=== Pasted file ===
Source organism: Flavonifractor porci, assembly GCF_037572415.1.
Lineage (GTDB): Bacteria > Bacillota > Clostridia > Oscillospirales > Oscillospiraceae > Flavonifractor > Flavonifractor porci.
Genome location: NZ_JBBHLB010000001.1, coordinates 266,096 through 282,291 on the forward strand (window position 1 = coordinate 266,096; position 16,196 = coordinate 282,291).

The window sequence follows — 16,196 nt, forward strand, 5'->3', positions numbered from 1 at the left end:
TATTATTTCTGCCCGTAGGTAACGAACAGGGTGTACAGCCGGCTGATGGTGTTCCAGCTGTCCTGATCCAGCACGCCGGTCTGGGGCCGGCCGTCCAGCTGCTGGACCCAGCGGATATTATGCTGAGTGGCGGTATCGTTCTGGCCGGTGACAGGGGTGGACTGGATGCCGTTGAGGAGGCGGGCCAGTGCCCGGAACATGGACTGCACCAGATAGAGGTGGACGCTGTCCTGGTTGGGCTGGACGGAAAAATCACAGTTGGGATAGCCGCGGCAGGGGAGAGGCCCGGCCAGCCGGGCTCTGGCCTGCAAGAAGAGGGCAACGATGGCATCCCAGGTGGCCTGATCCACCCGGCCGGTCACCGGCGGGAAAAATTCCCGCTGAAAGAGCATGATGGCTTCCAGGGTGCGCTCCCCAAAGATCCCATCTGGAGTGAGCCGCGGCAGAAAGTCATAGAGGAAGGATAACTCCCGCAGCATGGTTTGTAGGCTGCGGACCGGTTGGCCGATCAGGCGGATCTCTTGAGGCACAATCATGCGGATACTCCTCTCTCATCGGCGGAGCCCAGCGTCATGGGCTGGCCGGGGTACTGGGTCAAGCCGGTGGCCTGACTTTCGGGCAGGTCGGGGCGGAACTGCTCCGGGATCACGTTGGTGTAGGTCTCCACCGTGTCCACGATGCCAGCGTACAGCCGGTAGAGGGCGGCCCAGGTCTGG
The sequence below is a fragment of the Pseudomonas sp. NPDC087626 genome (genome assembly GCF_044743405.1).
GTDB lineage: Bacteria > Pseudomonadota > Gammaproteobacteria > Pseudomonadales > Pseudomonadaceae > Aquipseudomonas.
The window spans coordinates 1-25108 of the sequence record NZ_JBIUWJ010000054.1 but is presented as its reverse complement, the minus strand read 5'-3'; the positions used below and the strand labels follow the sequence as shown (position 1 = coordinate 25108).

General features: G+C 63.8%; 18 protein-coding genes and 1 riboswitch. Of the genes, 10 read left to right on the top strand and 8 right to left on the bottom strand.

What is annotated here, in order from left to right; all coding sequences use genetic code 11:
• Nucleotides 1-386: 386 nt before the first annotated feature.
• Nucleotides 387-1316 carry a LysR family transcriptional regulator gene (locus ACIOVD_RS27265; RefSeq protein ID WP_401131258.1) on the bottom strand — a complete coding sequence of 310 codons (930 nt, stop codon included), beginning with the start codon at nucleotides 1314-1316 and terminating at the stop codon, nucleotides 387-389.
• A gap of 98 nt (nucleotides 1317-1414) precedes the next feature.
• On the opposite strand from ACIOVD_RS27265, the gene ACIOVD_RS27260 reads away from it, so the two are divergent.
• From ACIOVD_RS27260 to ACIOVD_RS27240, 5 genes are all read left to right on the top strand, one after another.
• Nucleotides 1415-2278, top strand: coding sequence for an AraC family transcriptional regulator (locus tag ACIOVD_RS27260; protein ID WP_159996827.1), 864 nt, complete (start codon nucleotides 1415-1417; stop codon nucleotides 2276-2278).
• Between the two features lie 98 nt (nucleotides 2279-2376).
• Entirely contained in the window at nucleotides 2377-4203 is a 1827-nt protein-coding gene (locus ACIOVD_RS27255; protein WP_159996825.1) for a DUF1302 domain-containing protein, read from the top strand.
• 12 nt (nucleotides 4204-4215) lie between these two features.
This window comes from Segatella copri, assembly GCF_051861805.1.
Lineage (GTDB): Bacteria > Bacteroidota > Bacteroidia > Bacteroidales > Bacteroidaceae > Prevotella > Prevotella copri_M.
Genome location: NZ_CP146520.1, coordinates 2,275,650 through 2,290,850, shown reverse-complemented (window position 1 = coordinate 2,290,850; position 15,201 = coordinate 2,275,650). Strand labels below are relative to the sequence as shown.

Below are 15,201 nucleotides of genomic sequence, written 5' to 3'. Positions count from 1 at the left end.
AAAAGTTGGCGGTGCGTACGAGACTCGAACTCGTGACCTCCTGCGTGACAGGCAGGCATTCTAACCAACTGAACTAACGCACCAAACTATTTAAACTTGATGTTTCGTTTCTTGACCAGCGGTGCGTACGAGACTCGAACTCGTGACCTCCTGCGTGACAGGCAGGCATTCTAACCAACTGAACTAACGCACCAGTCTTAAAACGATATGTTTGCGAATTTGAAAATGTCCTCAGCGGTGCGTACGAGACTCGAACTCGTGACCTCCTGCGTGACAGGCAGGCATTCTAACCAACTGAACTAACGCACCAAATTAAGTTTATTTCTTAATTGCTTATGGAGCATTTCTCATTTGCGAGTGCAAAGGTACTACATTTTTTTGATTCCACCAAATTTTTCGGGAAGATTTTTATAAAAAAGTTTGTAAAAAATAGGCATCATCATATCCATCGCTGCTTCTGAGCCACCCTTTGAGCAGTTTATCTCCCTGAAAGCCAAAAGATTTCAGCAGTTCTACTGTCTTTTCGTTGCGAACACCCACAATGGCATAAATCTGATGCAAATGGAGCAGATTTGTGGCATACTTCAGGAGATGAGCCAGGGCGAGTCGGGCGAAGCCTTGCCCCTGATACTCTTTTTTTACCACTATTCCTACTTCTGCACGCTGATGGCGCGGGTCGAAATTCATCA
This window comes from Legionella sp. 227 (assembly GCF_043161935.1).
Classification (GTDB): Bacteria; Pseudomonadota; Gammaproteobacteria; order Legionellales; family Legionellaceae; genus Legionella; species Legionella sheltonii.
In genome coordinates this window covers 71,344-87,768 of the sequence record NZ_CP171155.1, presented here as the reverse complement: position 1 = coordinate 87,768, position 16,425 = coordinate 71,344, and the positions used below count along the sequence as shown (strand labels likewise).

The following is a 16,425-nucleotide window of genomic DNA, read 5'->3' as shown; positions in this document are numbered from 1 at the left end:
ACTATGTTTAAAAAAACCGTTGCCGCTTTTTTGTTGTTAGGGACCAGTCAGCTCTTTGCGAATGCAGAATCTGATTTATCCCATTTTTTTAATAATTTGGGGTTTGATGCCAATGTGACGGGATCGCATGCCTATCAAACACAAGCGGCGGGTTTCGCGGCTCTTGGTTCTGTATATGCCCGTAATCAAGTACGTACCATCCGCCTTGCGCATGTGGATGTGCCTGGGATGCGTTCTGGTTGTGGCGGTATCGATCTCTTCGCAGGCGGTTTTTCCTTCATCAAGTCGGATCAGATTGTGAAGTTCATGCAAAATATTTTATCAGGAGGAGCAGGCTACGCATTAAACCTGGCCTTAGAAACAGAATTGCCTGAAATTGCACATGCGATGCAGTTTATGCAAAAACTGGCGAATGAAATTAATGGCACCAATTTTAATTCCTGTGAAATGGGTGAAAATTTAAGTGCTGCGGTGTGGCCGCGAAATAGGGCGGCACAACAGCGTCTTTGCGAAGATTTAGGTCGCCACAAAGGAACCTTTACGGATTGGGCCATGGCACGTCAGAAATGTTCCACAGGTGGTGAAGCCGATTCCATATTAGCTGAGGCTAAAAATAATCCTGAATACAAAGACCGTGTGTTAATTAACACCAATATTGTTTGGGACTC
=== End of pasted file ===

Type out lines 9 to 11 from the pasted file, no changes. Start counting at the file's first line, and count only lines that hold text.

General features: G+C 63.8%; 18 protein-coding genes and 1 riboswitch. Of the genes, 10 read left to right on the top strand and 8 right to left on the bottom strand.

What is annotated here, in order from left to right; all coding sequences use genetic code 11:
• Nucleotides 1-386: 386 nt before the first annotated feature.